SYDNEY: US corn prices edged higher on Thursday but remained near a five-month low, weighed down by a forecast that 2013 acreage would be the largest in nearly 80 years, while soybeans fell to a three-week low on signs of waning Chinese demand.
Chicago Board of Trade March corn had climbed 0.07 percent to $7.04-1/4 a bushel by 0207 GMT in choppy trade. Corn slipped 2.1 percent in the previous session, hitting a more than five-month trough.
Widely watched private analytics firm Informa Economics raised its 2013 US corn acreage forecast to 99.026 million acres, which would be the most since 1936. The view came despite sluggish demand for corn from importers and ethanol producers.
"The Informa numbers were bearish (for prices), there is no doubt about that, but corn is bouncing back a little today," said Andrew Woodhouse, a grains analyst at Advance Trading Australasia.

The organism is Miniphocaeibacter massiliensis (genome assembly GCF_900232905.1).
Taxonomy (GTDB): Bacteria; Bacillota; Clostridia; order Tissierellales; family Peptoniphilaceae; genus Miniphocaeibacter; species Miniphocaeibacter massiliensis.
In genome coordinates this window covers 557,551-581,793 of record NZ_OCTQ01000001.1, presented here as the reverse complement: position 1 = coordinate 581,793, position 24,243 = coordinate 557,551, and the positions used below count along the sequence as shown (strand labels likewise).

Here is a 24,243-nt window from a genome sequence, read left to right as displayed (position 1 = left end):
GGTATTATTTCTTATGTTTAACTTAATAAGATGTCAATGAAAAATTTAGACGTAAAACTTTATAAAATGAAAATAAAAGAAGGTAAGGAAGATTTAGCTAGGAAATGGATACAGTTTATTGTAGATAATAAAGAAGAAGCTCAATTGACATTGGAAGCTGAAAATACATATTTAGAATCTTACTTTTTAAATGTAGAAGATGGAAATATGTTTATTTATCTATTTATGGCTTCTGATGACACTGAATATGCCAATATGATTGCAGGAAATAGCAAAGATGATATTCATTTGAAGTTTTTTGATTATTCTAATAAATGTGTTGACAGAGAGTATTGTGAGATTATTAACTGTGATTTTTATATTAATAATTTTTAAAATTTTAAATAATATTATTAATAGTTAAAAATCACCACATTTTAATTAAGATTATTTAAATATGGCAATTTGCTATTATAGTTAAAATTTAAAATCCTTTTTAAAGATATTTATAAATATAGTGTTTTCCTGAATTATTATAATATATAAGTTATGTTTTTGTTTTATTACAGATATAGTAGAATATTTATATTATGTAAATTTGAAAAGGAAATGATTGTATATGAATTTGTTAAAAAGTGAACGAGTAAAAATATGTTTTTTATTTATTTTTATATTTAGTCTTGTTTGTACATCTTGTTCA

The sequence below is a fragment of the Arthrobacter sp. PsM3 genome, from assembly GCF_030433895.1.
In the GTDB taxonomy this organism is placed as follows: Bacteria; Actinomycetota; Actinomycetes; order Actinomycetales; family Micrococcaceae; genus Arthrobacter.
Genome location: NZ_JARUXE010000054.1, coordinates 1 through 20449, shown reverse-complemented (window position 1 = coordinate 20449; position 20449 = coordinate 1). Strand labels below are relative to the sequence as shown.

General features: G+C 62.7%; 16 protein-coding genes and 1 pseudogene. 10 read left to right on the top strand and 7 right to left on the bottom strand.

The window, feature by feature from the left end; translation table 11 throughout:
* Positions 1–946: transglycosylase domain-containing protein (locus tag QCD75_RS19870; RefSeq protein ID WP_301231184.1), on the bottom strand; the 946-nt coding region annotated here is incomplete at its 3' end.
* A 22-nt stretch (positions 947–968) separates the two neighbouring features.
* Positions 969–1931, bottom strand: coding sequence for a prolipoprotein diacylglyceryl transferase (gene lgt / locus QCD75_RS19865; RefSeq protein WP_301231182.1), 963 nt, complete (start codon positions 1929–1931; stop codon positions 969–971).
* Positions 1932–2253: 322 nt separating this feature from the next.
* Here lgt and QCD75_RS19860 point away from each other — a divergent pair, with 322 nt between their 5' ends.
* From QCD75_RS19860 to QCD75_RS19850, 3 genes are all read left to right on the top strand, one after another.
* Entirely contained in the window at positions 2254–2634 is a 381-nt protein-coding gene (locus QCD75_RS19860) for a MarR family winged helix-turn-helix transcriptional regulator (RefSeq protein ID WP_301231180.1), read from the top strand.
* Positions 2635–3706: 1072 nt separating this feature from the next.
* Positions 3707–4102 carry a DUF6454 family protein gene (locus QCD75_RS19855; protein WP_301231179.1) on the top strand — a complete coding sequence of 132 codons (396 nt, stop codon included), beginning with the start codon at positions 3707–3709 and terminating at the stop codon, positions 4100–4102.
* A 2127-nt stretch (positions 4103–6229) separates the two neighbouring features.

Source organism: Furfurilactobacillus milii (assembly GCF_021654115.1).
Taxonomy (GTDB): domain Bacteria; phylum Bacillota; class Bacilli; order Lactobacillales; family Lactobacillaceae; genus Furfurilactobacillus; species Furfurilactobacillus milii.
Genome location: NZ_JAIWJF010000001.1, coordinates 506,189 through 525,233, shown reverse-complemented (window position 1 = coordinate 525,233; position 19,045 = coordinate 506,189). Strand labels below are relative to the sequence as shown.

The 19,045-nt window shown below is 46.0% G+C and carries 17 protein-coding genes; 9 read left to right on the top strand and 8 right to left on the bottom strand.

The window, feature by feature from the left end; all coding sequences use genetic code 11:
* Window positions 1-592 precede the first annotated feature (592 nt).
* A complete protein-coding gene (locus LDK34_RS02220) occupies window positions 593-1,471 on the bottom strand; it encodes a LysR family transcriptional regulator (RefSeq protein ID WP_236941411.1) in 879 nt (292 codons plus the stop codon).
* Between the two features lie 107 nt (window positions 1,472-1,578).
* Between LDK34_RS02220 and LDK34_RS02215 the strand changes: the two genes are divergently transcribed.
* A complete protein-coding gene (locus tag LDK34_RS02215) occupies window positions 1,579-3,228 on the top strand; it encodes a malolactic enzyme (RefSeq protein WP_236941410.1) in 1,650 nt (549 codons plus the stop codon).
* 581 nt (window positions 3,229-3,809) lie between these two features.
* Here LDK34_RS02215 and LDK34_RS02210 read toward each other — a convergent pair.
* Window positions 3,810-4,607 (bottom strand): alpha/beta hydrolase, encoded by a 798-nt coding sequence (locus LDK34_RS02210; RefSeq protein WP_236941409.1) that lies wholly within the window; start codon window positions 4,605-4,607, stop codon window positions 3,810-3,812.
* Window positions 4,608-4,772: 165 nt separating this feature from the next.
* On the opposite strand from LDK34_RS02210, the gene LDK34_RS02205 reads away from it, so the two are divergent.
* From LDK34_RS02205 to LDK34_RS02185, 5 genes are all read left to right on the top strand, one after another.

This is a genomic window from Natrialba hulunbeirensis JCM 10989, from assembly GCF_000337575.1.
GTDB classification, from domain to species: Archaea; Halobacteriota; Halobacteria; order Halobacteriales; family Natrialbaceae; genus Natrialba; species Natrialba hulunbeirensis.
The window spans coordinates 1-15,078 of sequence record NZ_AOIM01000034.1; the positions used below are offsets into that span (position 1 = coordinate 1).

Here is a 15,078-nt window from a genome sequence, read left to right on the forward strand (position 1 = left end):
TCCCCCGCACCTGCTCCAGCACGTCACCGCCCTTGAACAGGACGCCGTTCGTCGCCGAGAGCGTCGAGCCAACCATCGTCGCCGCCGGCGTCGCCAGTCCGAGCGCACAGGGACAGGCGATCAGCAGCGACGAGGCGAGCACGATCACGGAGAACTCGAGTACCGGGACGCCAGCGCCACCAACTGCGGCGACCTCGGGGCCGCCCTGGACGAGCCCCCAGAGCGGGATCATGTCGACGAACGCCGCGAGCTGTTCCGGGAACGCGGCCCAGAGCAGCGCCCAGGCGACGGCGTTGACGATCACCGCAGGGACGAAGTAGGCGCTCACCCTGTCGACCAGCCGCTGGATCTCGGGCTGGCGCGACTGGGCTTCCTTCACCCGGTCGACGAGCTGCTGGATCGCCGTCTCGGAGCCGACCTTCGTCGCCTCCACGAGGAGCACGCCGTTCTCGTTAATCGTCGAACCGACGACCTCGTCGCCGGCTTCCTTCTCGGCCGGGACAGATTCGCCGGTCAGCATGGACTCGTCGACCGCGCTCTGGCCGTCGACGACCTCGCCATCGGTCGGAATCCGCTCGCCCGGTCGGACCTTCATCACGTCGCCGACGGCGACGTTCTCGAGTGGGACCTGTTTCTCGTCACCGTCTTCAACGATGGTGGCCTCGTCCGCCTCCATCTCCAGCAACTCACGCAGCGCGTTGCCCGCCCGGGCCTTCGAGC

Analysts also noted pressure from position-squaring ahead of year-end.
January soybeans fell 0.23 percent to $14.33-1/4 a bushel, the lowest since November 30. The oilseed slid 1.98 percent on Wednesday.
March wheat inched up 0.12 percent to $8.06-3/4 a bushel, having closed down 0.59 percent the day before.
Soybeans have dropped more than 4 percent since China, the world's largest buyer of beans, cancelled a contract to purchase 300,000 tonnes of US supplies.
The US Agriculture Department said that another 120,000 tonnes sold to unknown destinations -- which traders believe to be in China -- were also scrapped.
Wheat fell despite Egypt on Wednesday confirming it bought 180,000 tonnes of US soft red winter wheat as part of a tender announced on Tuesday afternoon.
Separately, the USDA said that private exporters reported the sale of 110,000 tonnes of US hard red winter wheat to Egypt.
Center>Copyright Reuters, 2012